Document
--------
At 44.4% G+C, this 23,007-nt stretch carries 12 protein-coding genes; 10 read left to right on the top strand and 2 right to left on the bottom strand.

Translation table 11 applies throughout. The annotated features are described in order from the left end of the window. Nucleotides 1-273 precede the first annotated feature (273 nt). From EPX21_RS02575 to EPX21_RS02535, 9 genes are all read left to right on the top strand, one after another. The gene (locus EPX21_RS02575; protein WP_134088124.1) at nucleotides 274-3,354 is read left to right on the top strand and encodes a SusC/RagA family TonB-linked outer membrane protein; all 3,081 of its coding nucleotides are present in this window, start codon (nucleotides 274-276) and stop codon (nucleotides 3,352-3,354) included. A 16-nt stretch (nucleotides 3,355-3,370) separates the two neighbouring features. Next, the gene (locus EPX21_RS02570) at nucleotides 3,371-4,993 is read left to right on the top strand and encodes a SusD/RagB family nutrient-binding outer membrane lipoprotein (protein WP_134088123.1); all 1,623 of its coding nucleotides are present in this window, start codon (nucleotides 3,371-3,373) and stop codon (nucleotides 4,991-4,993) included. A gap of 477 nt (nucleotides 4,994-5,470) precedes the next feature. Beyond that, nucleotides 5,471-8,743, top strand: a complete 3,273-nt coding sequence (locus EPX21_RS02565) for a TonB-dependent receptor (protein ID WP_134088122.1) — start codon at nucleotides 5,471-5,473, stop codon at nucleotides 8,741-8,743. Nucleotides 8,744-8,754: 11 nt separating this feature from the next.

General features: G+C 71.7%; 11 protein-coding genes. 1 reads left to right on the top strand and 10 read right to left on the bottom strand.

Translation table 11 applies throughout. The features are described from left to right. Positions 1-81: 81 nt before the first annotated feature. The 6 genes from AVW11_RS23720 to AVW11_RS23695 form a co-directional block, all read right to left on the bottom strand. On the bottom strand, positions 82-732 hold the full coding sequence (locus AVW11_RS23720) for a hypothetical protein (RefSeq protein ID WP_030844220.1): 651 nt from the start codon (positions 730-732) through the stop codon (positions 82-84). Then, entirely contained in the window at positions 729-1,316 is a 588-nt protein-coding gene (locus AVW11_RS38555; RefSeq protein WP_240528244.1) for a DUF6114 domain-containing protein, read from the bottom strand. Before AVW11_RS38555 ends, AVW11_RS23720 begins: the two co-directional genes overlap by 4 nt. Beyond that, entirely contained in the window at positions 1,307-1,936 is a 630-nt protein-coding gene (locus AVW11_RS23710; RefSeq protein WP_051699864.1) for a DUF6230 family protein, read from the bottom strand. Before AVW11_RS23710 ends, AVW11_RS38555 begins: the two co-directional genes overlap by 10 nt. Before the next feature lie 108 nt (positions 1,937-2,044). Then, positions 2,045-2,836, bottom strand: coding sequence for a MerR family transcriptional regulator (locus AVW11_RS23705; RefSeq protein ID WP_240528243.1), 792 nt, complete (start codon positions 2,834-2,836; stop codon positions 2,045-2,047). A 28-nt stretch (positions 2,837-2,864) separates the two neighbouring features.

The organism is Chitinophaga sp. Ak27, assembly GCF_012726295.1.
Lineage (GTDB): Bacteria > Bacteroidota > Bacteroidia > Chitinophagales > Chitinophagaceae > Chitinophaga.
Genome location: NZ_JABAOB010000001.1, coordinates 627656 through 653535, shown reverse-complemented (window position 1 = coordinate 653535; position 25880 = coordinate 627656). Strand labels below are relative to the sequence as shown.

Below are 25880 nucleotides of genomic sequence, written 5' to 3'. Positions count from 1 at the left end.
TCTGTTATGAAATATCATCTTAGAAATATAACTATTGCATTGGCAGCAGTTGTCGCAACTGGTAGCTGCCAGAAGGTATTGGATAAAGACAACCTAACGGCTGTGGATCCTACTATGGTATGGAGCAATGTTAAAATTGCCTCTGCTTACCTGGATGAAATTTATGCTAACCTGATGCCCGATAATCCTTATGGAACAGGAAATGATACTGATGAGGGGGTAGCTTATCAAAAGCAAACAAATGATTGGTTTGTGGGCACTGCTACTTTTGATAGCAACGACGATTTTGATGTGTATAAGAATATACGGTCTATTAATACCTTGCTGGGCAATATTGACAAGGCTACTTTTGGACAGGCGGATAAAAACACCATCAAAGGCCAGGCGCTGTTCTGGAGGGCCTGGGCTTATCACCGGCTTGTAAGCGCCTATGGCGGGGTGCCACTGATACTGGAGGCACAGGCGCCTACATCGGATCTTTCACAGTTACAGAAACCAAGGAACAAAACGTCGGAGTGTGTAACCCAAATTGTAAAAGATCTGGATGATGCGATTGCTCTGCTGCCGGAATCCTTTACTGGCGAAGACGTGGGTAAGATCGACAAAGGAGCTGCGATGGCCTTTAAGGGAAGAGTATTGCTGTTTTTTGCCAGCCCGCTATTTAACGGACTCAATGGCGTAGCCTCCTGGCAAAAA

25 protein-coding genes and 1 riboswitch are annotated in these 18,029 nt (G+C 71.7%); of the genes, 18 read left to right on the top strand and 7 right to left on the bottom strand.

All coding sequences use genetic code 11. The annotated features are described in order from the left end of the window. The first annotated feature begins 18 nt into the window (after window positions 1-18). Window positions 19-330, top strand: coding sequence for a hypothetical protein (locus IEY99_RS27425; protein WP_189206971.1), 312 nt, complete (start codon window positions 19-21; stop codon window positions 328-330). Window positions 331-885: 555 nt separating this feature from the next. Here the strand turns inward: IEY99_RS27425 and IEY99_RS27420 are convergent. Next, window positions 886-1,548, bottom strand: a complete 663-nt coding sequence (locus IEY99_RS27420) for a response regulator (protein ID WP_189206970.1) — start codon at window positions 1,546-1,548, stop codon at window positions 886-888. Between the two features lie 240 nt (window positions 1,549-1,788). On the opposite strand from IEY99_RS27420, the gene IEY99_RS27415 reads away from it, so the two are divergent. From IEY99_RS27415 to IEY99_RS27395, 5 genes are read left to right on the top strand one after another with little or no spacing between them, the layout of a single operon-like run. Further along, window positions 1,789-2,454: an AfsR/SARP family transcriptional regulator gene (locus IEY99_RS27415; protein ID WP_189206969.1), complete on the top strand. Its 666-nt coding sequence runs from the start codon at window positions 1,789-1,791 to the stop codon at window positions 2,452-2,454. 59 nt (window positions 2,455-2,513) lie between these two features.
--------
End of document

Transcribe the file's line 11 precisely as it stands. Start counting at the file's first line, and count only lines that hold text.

All coding sequences use genetic code 11. The annotated features are described in order from the left end of the window. The first annotated feature begins 18 nt into the window (after window positions 1-18). Window positions 19-330, top strand: coding sequence for a hypothetical protein (locus IEY99_RS27425; protein WP_189206971.1), 312 nt, complete (start codon window positions 19-21; stop codon window positions 328-330). Window positions 331-885: 555 nt separating this feature from the next. Here the strand turns inward: IEY99_RS27425 and IEY99_RS27420 are convergent. Next, window positions 886-1,548, bottom strand: a complete 663-nt coding sequence (locus IEY99_RS27420) for a response regulator (protein ID WP_189206970.1) — start codon at window positions 1,546-1,548, stop codon at window positions 886-888. Between the two features lie 240 nt (window positions 1,549-1,788). On the opposite strand from IEY99_RS27420, the gene IEY99_RS27415 reads away from it, so the two are divergent. From IEY99_RS27415 to IEY99_RS27395, 5 genes are read left to right on the top strand one after another with little or no spacing between them, the layout of a single operon-like run. Further along, window positions 1,789-2,454: an AfsR/SARP family transcriptional regulator gene (locus IEY99_RS27415; protein ID WP_189206969.1), complete on the top strand. Its 666-nt coding sequence runs from the start codon at window positions 1,789-1,791 to the stop codon at window positions 2,452-2,454. 59 nt (window positions 2,455-2,513) lie between these two features.